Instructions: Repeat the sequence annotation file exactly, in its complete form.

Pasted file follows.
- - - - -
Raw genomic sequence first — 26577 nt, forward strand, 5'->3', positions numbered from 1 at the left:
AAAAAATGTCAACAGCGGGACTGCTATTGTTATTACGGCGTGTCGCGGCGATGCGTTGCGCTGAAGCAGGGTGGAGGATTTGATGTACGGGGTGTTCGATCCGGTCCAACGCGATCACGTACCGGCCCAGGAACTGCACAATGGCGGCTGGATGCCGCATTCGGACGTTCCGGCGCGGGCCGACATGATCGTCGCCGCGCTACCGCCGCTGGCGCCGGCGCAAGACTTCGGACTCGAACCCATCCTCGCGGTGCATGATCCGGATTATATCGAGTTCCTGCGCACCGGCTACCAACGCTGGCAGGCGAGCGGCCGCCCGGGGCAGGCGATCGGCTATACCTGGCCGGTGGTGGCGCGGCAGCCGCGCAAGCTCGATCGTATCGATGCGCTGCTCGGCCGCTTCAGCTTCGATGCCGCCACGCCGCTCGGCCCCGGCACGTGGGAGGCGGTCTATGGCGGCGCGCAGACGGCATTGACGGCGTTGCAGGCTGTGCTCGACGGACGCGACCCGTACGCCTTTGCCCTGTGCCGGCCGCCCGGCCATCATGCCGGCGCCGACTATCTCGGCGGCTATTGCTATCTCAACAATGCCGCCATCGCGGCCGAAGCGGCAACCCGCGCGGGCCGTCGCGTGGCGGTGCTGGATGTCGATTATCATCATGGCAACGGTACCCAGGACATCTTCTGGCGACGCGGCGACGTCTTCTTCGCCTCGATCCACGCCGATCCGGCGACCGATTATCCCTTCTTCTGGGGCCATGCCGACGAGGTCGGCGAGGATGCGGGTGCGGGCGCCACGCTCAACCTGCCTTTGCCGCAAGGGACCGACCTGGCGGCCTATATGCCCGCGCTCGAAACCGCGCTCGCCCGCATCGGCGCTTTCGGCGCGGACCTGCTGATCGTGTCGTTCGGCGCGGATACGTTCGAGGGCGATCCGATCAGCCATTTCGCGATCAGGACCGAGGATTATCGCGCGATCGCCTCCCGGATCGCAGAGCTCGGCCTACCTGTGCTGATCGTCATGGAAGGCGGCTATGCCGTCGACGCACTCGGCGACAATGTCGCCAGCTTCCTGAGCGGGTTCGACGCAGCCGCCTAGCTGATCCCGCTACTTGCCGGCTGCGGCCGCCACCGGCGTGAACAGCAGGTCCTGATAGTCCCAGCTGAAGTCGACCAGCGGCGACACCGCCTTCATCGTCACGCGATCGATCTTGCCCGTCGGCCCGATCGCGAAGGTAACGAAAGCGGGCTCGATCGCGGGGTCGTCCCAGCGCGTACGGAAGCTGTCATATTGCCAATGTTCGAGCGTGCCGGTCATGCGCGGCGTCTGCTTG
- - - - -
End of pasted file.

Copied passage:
Raw genomic sequence first — 26577 nt, forward strand, 5'->3', positions numbered from 1 at the left:
AAAAAATGTCAACAGCGGGACTGCTATTGTTATTACGGCGTGTCGCGGCGATGCGTTGCGCTGAAGCAGGGTGGAGGATTTGATGTACGGGGTGTTCGATCCGGTCCAACGCGATCACGTACCGGCCCAGGAACTGCACAATGGCGGCTGGATGCCGCATTCGGACGTTCCGGCGCGGGCCGACATGATCGTCGCCGCGCTACCGCCGCTGGCGCCGGCGCAAGACTTCGGACTCGAACCCATCCTCGCGGTGCATGATCCGGATTATATCGAGTTCCTGCGCACCGGCTACCAACGCTGGCAGGCGAGCGGCCGCCCGGGGCAGGCGATCGGCTATACCTGGCCGGTGGTGGCGCGGCAGCCGCGCAAGCTCGATCGTATCGATGCGCTGCTCGGCCGCTTCAGCTTCGATGCCGCCACGCCGCTCGGCCCCGGCACGTGGGAGGCGGTCTATGGCGGCGCGCAGACGGCATTGACGGCGTTGCAGGCTGTGCTCGACGGACGCGACCCGTACGCCTTTGCCCTGTGCCGGCCGCCCGGCCATCATGCCGGCGCCGACTATCTCGGCGGCTATTGCTATCTCAACAATGCCGCCATCGCGGCCGAAGCGGCAACCCGCGCGGGCCGTCGCGTGGCGGTGCTGGATGTCGATTATCATCATGGCAACGGTACCCAGGACATCTTCTGGCGACGCGGCGACGTCTTCTTCGCCTCGATCCACGCCGATCCGGCGACCGATTATCCCTTCTTCTGGGGCCATGCCGACGAGGTCGGCGAGGATGCGGGTGCGGGCGCCACGCTCAACCTGCCTTTGCCGCAAGGGACCGACCTGGCGGCCTATATGCCCGCGCTCGAAACCGCGCTCGCCCGCATCGGCGCTTTCGGCGCGGACCTGCTGATCGTGTCGTTCGGCGCGGATACGTTCGAGGGCGATCCGATCAGCCATTTCGCGATCAGGACCGAGGATTATCGCGCGATCGCCTCCCGGATCGCAGAGCTCGGCCTACCTGTGCTGATCGTCATGGAAGGCGGCTATGCCGTCGACGCACTCGGCGACAATGTCGCCAGCTTCCTGAGCGGGTTCGACGCAGCCGCCTAGCTGATCCCGCTACTTGCCGGCTGCGGCCGCCACCGGCGTGAACAGCAGGTCCTGATAGTCCCAGCTGAAGTCGACCAGCGGCGACACCGCCTTCATCGTCACGCGATCGATCTTGCCCGTCGGCCCGATCGCGAAGGTAACGAAAGCGGGCTCGATCGCGGGGTCGTCCCAGCGCGTACGGAAGCTGTCATATTGCCAATGTTCGAGCGTGCCGGTCATGCGCGGCGTCTGCTTG